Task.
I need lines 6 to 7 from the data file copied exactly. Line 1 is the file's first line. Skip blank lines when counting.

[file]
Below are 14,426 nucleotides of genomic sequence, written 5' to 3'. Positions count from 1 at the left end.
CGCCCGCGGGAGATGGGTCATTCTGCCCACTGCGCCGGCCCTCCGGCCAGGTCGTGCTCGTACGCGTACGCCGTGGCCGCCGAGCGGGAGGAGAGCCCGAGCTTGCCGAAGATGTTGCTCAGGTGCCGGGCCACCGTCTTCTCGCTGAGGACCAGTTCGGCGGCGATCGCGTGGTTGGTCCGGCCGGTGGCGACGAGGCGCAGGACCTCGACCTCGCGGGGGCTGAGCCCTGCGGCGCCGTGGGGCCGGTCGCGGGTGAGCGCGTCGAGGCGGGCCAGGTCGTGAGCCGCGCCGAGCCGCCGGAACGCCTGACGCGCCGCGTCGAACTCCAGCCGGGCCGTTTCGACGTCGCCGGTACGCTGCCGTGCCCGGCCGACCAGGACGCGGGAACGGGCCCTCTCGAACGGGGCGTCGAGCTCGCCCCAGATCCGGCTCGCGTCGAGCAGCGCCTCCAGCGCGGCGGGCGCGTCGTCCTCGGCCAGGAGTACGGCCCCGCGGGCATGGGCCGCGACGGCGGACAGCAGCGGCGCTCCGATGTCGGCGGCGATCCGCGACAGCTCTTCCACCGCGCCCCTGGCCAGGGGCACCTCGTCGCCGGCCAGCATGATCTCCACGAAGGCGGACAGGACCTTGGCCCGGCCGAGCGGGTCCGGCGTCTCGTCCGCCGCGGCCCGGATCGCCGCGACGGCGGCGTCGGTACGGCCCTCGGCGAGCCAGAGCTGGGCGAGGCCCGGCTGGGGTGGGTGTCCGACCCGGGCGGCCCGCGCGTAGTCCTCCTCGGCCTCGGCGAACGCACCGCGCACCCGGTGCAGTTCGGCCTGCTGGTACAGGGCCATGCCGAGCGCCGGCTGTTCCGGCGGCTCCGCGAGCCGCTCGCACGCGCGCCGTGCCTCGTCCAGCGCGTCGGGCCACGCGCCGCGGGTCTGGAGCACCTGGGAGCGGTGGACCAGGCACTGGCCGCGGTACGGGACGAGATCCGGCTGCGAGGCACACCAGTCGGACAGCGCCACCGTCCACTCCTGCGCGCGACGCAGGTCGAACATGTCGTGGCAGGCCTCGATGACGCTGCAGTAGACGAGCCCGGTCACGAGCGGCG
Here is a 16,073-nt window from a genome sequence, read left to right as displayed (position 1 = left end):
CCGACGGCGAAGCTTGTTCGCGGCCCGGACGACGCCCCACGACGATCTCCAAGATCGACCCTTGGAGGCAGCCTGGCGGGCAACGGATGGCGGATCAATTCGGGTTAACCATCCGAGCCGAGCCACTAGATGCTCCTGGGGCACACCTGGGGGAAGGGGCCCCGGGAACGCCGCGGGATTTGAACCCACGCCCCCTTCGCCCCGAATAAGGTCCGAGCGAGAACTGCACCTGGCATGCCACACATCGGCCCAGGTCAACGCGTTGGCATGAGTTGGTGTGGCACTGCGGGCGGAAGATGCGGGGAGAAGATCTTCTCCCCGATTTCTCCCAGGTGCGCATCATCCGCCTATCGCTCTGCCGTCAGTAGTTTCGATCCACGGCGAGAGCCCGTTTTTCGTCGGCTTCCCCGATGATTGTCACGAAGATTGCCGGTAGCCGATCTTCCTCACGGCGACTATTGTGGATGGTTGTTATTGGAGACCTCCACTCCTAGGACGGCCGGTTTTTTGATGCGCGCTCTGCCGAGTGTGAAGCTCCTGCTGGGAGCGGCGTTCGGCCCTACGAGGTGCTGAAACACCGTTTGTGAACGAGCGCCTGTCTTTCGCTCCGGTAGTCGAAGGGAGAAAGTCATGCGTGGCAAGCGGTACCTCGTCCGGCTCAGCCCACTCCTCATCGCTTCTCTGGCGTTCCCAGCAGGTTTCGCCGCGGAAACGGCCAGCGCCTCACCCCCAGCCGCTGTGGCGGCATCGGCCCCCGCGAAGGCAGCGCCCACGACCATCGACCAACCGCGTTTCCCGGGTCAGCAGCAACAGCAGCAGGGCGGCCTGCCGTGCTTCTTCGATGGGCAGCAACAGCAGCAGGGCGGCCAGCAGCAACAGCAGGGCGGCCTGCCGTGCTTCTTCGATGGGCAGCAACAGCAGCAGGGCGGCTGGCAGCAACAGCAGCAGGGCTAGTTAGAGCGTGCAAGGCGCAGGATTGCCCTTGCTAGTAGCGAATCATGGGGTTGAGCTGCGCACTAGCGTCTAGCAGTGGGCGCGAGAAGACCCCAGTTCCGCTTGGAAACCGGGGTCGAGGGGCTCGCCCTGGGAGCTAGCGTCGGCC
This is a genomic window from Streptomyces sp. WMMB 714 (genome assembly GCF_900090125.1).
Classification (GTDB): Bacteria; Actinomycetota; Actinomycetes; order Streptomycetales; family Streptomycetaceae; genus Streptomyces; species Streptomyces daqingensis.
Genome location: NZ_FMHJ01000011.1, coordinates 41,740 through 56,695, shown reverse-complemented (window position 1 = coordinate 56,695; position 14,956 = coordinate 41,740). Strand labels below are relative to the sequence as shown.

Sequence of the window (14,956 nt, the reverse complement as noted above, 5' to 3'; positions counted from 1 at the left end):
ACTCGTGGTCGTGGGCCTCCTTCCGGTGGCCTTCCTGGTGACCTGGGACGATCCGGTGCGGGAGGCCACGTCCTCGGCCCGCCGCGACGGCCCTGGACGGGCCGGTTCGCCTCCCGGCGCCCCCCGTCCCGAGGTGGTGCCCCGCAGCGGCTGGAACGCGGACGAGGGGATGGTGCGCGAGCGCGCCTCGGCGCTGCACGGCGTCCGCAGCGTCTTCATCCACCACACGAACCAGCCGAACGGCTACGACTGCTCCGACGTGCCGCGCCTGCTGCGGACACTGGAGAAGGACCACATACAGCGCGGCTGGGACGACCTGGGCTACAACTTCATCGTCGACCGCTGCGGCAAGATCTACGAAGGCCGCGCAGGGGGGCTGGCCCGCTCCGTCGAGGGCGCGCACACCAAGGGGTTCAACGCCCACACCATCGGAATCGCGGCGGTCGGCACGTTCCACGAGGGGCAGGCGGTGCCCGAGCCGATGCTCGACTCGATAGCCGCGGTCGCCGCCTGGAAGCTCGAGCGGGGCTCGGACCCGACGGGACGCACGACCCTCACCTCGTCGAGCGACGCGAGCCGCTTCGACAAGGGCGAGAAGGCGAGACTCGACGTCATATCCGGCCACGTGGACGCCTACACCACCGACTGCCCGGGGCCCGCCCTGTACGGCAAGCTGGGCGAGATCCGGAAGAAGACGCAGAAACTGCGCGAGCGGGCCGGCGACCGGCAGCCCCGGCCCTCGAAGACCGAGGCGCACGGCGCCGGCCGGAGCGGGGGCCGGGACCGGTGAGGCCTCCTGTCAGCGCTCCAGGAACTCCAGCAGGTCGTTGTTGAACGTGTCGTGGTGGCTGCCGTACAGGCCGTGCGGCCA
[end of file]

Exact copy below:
Classification (GTDB): Bacteria; Actinomycetota; Actinomycetes; order Streptomycetales; family Streptomycetaceae; genus Streptomyces; species Streptomyces daqingensis.
Genome location: NZ_FMHJ01000011.1, coordinates 41,740 through 56,695, shown reverse-complemented (window position 1 = coordinate 56,695; position 14,956 = coordinate 41,740). Strand labels below are relative to the sequence as shown.